As the number of disputed inheritances increase, it has never been more important to have a properly drafted Will in place.
Recent reports are demonstrating that the amount of people writing an up to date Will is steadily increasing. In 2017, 39% of individuals in Great Britain had a Will, which has increased to 45% in 2018.
This is really encouraging news, however people surveyed also reported circumstances which make them reluctant to write or alter their Will. Increasingly nowadays, family dynamics change and people are becoming globally mobile. Indeed, the freedom modern living provides for us to re-locate means that it is somewhat unpredictable too. This will only add to the complexity of a Will, which can be daunting.
Making a Will to pass on your possessions after you die should be straight-forward. But unless you get it right, the consequences for your family can be devastating. Here are just some of the things people regularly get wrong when drafting a Will.
1. Drafting a DIY Will
It might seem like a cost-effective option, but quite often DIY Wills are rife with errors that mean they are not legally binding.
According to the experts, disputes relating to Wills have jumped more than a third in five years, and the growing use of DIY Wills and Probate is partly to blame for this increase.
Furthermore, DIY Wills often result in more Inheritance Tax being paid than is necessary as proper planning wasn’t made to protect an estate. Perhaps even worse, if insufficient Inheritance Tax is paid during the Probate process, this can trigger an investigation by HM Revenue & Customs and the executor will be responsible for the payment of any shortfall.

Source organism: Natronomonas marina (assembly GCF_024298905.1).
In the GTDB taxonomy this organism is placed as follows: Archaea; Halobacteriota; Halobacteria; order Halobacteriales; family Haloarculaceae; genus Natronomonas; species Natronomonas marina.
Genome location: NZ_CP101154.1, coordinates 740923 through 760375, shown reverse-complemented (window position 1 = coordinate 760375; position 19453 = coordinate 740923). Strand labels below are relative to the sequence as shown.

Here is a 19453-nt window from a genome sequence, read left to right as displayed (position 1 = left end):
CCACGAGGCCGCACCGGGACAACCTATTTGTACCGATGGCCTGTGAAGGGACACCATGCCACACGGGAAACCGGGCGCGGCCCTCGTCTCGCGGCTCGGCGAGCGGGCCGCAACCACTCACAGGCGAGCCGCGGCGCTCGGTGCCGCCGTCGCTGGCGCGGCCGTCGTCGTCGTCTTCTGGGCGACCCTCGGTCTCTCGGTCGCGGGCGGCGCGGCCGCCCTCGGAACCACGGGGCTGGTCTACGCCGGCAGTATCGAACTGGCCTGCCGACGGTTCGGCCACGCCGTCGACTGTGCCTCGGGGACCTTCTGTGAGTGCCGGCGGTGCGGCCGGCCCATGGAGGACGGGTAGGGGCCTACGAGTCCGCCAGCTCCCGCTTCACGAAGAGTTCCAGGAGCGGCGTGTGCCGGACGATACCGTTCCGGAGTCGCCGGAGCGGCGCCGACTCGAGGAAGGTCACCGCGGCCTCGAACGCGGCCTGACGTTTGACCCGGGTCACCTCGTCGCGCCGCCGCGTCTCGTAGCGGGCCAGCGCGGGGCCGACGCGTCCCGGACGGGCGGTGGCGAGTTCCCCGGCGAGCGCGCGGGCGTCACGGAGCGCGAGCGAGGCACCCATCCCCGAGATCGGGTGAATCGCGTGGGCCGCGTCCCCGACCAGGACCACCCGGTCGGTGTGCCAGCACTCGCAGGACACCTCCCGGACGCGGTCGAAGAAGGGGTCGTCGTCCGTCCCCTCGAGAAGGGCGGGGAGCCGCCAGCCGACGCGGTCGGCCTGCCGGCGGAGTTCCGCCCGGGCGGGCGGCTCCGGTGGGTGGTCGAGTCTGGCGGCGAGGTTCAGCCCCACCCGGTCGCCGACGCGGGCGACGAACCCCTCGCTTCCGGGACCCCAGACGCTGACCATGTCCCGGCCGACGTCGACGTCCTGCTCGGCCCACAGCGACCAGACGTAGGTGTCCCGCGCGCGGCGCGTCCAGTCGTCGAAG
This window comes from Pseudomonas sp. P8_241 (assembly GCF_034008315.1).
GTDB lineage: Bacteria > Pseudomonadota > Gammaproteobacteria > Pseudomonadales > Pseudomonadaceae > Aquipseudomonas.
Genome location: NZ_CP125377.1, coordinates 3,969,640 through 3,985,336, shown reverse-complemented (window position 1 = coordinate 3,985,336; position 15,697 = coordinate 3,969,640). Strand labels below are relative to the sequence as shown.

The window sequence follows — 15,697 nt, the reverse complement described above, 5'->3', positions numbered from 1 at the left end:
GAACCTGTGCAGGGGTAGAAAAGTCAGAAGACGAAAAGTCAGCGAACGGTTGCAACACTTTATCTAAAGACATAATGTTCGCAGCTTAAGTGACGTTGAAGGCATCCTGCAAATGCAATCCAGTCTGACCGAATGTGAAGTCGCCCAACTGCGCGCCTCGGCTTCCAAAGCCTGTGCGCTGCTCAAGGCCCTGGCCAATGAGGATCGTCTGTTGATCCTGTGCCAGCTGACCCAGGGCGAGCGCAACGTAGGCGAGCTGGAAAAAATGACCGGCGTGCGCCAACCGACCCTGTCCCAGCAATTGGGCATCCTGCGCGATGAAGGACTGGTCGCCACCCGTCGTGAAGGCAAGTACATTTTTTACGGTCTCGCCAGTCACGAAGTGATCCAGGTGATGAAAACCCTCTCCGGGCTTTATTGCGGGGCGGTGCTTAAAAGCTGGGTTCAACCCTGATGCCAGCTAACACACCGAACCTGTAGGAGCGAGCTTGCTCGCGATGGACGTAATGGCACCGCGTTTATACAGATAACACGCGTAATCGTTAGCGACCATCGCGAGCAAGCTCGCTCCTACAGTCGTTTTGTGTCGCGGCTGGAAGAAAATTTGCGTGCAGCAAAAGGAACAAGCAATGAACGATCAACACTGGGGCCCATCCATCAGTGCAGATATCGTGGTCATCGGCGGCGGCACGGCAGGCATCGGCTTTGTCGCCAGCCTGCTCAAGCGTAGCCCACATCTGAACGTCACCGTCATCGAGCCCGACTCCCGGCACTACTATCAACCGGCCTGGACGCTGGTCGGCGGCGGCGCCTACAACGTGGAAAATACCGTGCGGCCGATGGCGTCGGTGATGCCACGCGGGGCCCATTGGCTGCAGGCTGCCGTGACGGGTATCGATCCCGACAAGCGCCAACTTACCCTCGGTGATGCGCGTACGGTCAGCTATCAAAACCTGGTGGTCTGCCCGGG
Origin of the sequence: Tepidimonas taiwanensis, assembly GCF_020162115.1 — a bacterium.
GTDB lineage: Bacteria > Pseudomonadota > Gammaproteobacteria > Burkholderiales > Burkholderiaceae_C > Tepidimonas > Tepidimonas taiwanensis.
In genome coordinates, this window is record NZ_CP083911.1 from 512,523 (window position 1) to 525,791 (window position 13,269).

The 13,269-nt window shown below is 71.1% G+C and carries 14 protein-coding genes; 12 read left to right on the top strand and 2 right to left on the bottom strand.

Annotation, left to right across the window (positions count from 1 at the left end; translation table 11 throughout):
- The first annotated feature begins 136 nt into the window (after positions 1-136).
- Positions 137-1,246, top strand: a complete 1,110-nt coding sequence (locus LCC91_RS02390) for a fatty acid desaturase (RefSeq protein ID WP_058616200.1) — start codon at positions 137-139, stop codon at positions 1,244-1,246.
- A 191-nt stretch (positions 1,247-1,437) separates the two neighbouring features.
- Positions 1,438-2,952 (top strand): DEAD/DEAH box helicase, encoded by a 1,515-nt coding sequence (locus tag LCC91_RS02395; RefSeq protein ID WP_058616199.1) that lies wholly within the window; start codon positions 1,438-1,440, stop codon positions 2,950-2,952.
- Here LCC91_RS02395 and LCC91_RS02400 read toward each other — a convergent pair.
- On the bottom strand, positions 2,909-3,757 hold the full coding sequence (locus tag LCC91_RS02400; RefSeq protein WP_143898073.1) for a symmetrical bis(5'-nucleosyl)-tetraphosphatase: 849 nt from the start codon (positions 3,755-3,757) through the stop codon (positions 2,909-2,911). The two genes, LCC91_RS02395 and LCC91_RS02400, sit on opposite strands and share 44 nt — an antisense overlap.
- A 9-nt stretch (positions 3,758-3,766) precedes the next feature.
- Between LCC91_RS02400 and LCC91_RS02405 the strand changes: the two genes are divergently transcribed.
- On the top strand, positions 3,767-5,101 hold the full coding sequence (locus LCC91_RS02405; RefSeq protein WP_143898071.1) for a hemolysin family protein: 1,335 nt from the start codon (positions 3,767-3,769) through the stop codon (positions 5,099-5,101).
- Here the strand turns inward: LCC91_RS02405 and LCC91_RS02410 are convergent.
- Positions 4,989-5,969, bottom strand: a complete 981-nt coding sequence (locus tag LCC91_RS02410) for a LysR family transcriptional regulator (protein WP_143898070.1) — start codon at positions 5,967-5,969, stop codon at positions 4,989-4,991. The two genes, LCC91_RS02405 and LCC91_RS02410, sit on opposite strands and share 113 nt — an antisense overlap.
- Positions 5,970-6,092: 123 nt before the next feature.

2. Failing to update a Will
Many people don’t know that a Will can be invalidated e.g. if you get remarried.
As such, you must review (and, if necessary) update your Will after every significant life event. This includes things such as marriage, divorce, a death in the family, or the birth of a child. It’s also a good idea to review every five years or so.
With non-traditional family structures and second families becoming increasingly common, not updating your Will could have a devastating impact on the people you love.
Keeping your Will updated will avoid the stress, cost and fallout from a dispute.
3. Thinking a Will can’t be challenged
Even where a Will does exist, under the Inheritance Act, a challenge against a Will can be made where there is perceived unfairness, and reasonable financial provision has not been left. If such a claim is found to be successful, the Court has the power to re-distribute an estate. So, to ensure your Will goes to the people you want to inherit, professional advice is strongly recommended. It is usually easier to defend a Will if it has been correctly drafted by a professional, such as The Fry Group.
4. Not drafting a Will
The most common mistake when it comes to inheritance planning is not drafting a Will at all. However, while it is all too easy to put it off, whatever stage of life you are at, a Will offers the peace of mind that your money, property and other possessions will go to the people you want.
Wealth is escalating through the generations and it is important that your Will is written effectively so that it can be passed on to your loved ones smoothly and without dispute.
To make sure your Will isn’t open to challenge, contact us on 01903 231545 or email firstname.lastname@example.org.